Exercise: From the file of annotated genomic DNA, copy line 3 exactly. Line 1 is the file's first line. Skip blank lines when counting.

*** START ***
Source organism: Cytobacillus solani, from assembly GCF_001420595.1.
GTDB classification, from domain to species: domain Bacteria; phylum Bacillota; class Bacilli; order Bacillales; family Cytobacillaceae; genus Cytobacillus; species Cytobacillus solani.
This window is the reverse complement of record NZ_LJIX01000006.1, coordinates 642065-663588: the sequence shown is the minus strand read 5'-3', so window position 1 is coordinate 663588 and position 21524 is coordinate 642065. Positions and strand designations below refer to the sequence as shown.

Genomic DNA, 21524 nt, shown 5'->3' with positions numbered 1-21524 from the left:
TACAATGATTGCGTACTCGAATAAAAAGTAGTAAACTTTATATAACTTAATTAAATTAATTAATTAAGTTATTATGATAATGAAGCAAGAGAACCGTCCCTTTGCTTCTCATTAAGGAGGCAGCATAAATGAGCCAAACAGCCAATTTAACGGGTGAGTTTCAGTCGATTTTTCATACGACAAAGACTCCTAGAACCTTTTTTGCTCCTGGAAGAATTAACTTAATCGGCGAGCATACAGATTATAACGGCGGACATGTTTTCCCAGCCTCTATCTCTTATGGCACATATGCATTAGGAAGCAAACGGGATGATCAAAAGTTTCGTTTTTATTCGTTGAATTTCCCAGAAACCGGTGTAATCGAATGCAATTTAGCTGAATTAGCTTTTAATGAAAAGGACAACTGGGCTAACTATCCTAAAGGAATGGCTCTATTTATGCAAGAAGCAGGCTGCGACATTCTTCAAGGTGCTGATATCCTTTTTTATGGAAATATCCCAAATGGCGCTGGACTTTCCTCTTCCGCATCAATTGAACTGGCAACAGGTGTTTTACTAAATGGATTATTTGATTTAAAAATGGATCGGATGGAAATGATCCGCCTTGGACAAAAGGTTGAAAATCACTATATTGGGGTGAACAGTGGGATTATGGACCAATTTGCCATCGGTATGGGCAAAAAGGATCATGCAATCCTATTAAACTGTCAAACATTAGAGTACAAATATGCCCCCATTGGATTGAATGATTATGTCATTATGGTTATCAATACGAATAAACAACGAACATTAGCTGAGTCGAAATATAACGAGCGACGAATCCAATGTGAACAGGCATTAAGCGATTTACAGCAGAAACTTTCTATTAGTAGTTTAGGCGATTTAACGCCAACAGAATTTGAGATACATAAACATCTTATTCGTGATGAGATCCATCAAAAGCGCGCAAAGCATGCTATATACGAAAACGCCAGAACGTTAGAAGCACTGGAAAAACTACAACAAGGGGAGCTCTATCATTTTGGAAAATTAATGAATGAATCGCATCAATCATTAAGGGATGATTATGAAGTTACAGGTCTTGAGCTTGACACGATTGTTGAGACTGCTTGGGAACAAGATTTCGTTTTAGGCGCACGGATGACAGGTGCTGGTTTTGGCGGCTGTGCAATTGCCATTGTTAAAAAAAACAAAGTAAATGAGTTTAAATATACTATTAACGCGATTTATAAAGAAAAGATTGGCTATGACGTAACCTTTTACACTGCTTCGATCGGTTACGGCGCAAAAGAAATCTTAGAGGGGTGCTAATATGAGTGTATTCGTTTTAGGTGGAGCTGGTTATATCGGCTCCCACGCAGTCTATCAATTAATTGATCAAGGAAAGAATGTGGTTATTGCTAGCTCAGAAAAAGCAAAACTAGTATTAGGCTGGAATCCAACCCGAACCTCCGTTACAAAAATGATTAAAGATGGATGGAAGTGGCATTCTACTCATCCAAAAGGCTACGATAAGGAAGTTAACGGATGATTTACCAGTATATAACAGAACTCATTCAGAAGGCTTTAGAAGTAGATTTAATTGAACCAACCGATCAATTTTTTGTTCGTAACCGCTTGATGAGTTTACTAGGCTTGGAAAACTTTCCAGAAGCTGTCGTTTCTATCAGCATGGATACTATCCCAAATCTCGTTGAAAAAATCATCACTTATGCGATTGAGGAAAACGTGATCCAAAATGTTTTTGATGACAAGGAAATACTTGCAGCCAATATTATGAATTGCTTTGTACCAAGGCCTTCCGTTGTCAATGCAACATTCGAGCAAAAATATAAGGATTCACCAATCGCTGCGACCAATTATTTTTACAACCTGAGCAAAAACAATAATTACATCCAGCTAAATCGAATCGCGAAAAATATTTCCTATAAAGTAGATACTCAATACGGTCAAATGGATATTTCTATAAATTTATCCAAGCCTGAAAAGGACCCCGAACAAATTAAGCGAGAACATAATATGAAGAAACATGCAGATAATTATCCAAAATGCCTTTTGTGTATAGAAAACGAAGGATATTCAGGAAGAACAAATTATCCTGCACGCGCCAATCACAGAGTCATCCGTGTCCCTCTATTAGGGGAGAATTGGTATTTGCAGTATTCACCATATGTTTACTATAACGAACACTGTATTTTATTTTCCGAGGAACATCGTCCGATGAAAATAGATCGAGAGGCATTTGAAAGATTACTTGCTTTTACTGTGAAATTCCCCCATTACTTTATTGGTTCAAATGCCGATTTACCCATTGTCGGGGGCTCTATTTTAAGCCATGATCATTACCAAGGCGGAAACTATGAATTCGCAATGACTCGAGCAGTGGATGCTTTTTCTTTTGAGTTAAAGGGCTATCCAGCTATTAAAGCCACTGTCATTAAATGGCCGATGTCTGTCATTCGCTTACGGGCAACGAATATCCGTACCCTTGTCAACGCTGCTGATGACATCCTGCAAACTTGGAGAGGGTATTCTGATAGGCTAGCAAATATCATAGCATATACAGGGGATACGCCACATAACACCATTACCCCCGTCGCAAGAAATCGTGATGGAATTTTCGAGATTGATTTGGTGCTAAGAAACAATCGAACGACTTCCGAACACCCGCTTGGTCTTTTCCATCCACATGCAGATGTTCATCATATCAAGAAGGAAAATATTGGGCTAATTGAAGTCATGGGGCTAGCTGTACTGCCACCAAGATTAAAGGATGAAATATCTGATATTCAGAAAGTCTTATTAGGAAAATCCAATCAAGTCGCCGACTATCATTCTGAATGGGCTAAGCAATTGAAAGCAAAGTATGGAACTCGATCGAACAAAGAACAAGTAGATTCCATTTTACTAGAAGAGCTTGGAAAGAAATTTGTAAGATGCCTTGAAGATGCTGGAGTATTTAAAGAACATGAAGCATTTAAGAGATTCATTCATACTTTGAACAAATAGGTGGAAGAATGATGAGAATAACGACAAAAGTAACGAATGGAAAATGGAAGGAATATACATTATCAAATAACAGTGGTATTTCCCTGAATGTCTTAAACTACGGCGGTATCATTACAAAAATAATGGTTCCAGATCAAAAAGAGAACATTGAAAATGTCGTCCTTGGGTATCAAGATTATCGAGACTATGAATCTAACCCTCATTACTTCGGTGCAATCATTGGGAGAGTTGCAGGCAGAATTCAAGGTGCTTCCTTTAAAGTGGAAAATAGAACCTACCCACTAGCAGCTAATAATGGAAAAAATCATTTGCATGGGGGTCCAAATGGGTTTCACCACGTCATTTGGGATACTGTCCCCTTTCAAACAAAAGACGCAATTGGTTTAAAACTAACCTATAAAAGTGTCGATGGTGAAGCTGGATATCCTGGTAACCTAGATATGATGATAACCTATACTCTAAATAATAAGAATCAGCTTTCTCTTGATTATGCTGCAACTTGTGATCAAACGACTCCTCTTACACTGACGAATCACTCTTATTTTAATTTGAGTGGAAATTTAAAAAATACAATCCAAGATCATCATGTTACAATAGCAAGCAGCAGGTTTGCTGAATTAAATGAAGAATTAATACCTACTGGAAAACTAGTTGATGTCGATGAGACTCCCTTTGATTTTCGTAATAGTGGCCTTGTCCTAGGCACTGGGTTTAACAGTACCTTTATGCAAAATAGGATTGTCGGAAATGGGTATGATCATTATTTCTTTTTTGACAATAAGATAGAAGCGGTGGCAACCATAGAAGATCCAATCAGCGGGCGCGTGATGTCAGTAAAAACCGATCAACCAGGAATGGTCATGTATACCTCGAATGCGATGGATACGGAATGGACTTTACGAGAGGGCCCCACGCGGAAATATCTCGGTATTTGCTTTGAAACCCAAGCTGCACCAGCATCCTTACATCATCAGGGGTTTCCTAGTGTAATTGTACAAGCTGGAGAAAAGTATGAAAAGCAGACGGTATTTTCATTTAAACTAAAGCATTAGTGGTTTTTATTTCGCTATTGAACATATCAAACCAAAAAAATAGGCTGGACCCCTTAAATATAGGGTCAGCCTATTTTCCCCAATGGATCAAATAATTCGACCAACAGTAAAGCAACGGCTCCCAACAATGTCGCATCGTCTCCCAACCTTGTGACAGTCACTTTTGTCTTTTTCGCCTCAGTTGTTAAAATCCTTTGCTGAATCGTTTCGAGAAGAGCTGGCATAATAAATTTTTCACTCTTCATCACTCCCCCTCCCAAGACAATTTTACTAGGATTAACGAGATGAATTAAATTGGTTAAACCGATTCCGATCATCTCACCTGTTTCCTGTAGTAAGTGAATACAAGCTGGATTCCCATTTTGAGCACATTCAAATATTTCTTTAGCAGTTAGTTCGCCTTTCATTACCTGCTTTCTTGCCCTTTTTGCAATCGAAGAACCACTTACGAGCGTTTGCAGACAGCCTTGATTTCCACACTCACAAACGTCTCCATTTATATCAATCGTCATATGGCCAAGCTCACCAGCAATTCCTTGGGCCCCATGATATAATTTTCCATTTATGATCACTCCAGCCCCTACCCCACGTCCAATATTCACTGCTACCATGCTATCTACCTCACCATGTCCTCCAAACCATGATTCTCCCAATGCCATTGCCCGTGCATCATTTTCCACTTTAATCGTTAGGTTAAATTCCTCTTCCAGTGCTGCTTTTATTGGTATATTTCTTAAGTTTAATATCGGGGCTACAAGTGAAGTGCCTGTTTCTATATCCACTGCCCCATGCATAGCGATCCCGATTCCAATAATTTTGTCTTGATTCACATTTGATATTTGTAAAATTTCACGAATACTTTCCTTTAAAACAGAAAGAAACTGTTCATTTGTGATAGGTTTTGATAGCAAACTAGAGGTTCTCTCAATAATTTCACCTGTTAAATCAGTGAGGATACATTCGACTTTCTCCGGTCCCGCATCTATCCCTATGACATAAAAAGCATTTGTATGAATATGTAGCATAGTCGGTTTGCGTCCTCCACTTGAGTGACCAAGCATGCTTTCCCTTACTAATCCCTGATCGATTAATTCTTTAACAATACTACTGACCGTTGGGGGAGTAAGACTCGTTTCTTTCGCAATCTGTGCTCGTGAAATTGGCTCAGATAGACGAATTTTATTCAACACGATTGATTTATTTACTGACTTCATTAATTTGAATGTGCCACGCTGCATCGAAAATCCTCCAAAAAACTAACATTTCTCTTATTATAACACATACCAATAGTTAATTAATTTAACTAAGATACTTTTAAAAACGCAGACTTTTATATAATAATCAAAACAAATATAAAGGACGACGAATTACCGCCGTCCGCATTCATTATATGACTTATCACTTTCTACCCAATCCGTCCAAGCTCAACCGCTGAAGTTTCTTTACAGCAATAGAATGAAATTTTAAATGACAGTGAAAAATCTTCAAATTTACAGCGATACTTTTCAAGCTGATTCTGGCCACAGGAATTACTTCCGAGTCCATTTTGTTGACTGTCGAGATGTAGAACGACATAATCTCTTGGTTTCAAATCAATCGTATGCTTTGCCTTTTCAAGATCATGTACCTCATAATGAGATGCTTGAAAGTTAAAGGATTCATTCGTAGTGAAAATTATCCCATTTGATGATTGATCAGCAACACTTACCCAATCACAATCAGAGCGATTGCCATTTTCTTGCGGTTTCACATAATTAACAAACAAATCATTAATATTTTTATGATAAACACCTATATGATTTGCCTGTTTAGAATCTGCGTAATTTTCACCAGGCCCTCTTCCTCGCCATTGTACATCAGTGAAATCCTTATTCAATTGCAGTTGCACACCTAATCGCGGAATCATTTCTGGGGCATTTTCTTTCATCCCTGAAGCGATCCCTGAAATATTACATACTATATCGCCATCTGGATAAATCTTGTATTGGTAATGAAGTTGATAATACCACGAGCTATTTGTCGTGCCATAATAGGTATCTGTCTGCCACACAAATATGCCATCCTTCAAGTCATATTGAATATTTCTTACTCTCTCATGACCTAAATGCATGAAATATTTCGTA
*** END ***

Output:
This window is the reverse complement of record NZ_LJIX01000006.1, coordinates 642065-663588: the sequence shown is the minus strand read 5'-3', so window position 1 is coordinate 663588 and position 21524 is coordinate 642065. Positions and strand designations below refer to the sequence as shown.